The memories of people were updated with the lovely presences of their current living selves, mental snapshots of who they are now, of an age with who we are now. All of us had war stories and epiphanies to share from these years of Covid, and we’re up to date with each other.

The memories of place were sometimes different. Michele and Mary’s home in the farm country south of Millersville was as lush and gorgeous as ever, enhanced by their careful caretaking. Bill and Bridget’s home outside Bethlehem had kept all the beauty we remembered, and had added a new guest cottage, straw-bale built and old-barn-timbered. We shared it overnight with Bloomsburg’s Laurie McCants and demolished half a black box of wine catching outselves up to the present. But when we went back to Philadelphia, I walked to where our home and theatre had been from 1992 to 1999, and it was a different story.

When we’d found it in 1992, knowing that we needed to relocate from Lancaster, it was a comic first meeting. Conrad had been pounding the streets following up any possible rentals, finding only spaces too grimy and small or too pricey. Then came the day we somehow turned onto the first block of Arch Street and saw a “for lease” sign plastered on a storefront. He pulled to the curb and I got out to peer into the window.

I was looking through dusty glass into 132 feet of 23-foot-wide space with 12-foot ceilings, a huge pristine ex-warehouse, half a block long. After I started breathing again, I went back to the car, took out my cell phone, and did the dumbest thing a prospective tenant could possibly do: “I’m in front of 115 Arch Street and I’m in love.” Dumb or not, it worked, and we got the space.

When we shoved our stuff into the van and a U-Haul and arrived at our new home, we only had the energy to drag our sleeping bag and floor mats and a few big set-flats to screen ourselves from the big storefront windows. We spent our first night in the middle of an empty huge space with only one little votive candle for light. In 1999, after we’d packed to leave for California, it was exactly the same way we’d spent our first night there, a little bed in the middle of a huge empty space, lit by one votive candle.

In those seven years, we’d built our theatre, our apartment, and our office. We had a braided ficus tree given to us by a friend who’d had it outgrow her law office, and it graced our front window by the bin that housed the many many umbrellas forgotten by audience members, next to the fireplug we’d gotten in Lancaster to make the set for American Splendor.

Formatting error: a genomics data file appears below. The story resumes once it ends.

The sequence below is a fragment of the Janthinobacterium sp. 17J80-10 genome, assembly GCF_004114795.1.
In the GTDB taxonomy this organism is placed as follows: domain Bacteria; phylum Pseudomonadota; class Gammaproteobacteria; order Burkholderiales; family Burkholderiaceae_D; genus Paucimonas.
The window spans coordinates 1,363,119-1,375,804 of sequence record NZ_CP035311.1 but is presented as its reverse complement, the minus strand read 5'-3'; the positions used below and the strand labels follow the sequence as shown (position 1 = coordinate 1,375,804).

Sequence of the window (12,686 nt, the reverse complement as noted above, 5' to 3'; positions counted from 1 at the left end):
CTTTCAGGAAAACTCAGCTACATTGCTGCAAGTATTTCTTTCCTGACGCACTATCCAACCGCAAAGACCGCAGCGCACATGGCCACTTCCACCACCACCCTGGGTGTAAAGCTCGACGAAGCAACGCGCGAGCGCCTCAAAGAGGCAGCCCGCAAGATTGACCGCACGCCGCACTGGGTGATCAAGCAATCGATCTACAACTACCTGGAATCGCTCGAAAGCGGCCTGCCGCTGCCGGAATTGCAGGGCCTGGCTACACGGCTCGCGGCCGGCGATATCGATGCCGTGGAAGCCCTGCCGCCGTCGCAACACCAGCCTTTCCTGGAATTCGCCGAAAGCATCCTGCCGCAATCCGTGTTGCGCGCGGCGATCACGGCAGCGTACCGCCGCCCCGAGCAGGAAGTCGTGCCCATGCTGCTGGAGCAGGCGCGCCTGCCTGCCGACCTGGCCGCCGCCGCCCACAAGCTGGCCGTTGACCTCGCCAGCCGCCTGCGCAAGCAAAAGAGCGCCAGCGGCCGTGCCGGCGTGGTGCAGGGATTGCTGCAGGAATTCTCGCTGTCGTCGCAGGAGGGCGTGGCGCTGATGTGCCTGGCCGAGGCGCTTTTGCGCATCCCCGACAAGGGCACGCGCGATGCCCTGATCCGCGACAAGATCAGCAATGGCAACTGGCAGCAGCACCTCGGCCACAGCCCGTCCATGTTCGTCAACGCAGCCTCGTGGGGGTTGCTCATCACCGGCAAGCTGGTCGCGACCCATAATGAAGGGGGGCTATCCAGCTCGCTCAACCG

We built platforms to support the 49 seats of our theatre, seats that included a rocking chair, a throne, the back seat from our van, and a little front-row couch that guaranteed us front-row audience. I climbed a twelve-foot ladder to hang lighting pipes from the ceiling and drilled big holes in the red-cedar flooring to wire our dimmers into the basement’s 220 volts. I helped build the massive firewall that made it legal for us to live in the back, and after more than a year of freaking about building a stair, I got rid of the ladder we’d had to use to get us up to our bedroom loft. I’d built that loft so strong you could have done Irish dancing on it, but I had nightmares about building a stair.

Our four nine-foot north windows were the glory of our apartment, and I got very attached to the squirrel who showed up regularly to beg for peanuts. When I didn’t appear on time, she’d rap on the window with her little paw. The day we left for California I cried about that squirrel: who was going to give her peanuts?

Now it’s a condominium, with one place left for 3 million dollars. The ground floor, our apartment, office, and theatre space, is a parking garage. But in my mind, the secure space of my memory, there is still a place where we made our living, made our home, and made love.




A Hair-Breadth. . .

—From CB—

We were on a trip, back in the town where we spent about fifteen years. I was driving a rental car, and Liz was in the passenger seat. We were trying to find our way out of town and on to our next destination. She was following the GPS on the cellphone and telling me the turns.

We ambled through the streets toward the north end of town, stopped at the light before the turn onto the freeway. We had a full tank of gas and plenty of time. Liz said to turn left. The light turned green. I turned left.

Immediately a truck lunged at me. I sped up. Another vehicle, black and big, came whipping around the truck to the right. We would be destroyed. I jammed down the accelerator—contrary to my usual predilection for caution—and escaped a collision by a hair.

This might well have meant death. Both vehicles were coming fast and I wasn’t driving a tank. I swore at myself and merged onto the freeway.